Wednesday, January 24, 2007

When Pakistani President Pervez Musharraf forged an agreement with the tribal leadership in the northwest border provinces in September 2006, observers in Washington were justly skeptical. Four months after the agreement was made, the concerns that Pakistani territory would become a sanctuary for Taliban insurgents have been realized, and Afghanistan has felt the effects.

A comparison confirms that the level of violence in Afghanistan is up: Armed attacks increased from 1,558 in 2005 to 4,542 in 2006. Suicide attacks also increased, from 27 in 2005 to 139 last year. The upsurge in violence predates the September peace accords, but even though the accords are not solely responsible for the increased violence, it’s evident, even in the relatively short four-month span, that the deal has done nothing but exacerbate the situation.

“Pakistan is our partner in the war on terror,” Director of National Intelligence John Negroponte told the Senate Select Committee on Intelligence last week, but “it is also a major source of Islamic extremism.” Mr. Negroponte concluded that “Eliminating the safehaven that the Taliban and other extremists have found in Pakistan’s tribal areas is not sufficient to end the insurgency in Afghanistan but it is necessary.” While visiting Kabul last week, Defense Secretary Robert Gates also noted a “significant increase in cross-border attacks,” and that “al Qaeda networks are operating on the Pakistan side.”

It is certainly speculated in diplomatic circles that Pakistan believes U.S. and NATO efforts in Afghanistan will fail, and Pakistan therefore feels compelled to re-establish its traditional influence in Afghan affairs through positive support of the Taliban insurgency. Pakistani officials vehemently repudiate this claim, asserting Islamabad’s strong interest in a peaceful border with a stable Afghanistan, its rejection of the Taliban’s radical ideology, its 80,000 troops in the northwest provinces and more than 900 checkpoints along that stretch of the border, and — as a part of the diplomatic back and forth — Washington’s inclination to blame Pakistan for failures that have resulted from other problems. Nevertheless, policy-makers cannot discount the possibility that at least some elements in the Pakistani military, if not Gen. Musharraf himself, actively support the cross-border insurgency.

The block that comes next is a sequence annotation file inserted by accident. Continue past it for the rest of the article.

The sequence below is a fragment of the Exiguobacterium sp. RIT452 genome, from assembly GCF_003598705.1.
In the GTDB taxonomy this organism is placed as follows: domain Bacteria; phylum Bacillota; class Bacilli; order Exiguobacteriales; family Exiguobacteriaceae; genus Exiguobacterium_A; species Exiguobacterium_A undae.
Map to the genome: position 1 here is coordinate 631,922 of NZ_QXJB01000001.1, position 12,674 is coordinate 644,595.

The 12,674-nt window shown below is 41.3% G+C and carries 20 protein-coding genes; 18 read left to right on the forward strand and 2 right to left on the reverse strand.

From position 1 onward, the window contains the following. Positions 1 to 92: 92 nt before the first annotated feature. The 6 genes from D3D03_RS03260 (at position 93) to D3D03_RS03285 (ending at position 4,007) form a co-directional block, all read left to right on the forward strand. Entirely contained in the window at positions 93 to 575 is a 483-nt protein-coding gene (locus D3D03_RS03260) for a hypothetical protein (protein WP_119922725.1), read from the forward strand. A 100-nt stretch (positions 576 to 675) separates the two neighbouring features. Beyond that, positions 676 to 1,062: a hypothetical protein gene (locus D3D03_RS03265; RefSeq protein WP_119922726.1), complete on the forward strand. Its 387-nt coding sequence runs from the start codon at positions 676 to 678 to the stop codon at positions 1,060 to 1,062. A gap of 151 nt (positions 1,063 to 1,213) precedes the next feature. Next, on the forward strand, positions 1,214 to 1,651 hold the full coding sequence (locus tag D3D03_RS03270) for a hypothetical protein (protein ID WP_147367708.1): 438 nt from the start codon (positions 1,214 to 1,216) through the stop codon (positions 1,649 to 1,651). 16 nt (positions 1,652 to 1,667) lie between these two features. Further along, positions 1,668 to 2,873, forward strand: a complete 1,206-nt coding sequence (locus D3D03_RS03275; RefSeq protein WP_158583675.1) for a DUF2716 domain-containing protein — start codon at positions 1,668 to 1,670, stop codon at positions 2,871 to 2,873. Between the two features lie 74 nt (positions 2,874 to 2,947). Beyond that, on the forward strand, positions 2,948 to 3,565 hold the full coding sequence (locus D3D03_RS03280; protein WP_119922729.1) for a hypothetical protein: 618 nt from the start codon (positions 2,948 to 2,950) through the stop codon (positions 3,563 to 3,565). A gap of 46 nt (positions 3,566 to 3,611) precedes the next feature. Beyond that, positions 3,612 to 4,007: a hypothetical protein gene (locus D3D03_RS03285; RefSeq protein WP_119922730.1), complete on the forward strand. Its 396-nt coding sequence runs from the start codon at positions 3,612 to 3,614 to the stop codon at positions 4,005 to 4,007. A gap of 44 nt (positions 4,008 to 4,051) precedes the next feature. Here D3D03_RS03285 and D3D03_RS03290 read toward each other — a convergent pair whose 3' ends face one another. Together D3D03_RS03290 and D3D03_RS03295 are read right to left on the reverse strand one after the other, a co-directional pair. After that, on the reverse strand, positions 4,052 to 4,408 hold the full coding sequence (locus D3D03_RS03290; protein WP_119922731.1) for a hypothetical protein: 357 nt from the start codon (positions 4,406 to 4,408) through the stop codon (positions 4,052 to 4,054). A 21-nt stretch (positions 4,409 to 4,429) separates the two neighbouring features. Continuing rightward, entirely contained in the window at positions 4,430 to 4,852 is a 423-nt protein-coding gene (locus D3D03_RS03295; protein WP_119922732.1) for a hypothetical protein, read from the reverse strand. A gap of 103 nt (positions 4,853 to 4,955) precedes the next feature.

Reworking the agreement with the North Waziristan tribal area is on the table if Pakistan is convinced that the agreement has failed, but support in Pakistan for sending a larger military force is limited, and a suitable alternative will be difficult to implement. Washington should not be afraid to take a tough diplomatic line with Gen. Musharraf — such an approach has worked successfully in the past — but that rhetoric should be accompanied by an emphasis on cooperative efforts and a forceful reiteration of U.S. commitment to a stable and secure Afghanistan.

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